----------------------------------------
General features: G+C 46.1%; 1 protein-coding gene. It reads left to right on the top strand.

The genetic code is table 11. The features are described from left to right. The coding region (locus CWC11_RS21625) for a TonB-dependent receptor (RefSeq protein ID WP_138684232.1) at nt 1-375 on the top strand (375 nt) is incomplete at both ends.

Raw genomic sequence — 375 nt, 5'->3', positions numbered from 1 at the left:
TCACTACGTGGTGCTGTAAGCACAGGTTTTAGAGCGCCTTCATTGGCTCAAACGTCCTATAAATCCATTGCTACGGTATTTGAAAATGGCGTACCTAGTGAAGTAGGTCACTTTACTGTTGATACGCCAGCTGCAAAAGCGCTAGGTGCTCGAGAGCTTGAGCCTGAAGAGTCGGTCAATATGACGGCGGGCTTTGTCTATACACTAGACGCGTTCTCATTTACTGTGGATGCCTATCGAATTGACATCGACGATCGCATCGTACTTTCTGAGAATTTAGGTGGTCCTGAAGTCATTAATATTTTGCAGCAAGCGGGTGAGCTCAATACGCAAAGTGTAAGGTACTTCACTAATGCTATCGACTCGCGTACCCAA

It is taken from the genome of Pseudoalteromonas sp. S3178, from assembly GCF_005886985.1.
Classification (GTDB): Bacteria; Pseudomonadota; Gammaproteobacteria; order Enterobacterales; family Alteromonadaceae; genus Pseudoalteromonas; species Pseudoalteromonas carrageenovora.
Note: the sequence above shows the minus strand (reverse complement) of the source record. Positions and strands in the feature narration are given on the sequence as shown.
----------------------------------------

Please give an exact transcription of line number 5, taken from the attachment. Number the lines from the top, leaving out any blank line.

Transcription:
It is taken from the genome of Pseudoalteromonas sp. S3178, from assembly GCF_005886985.1.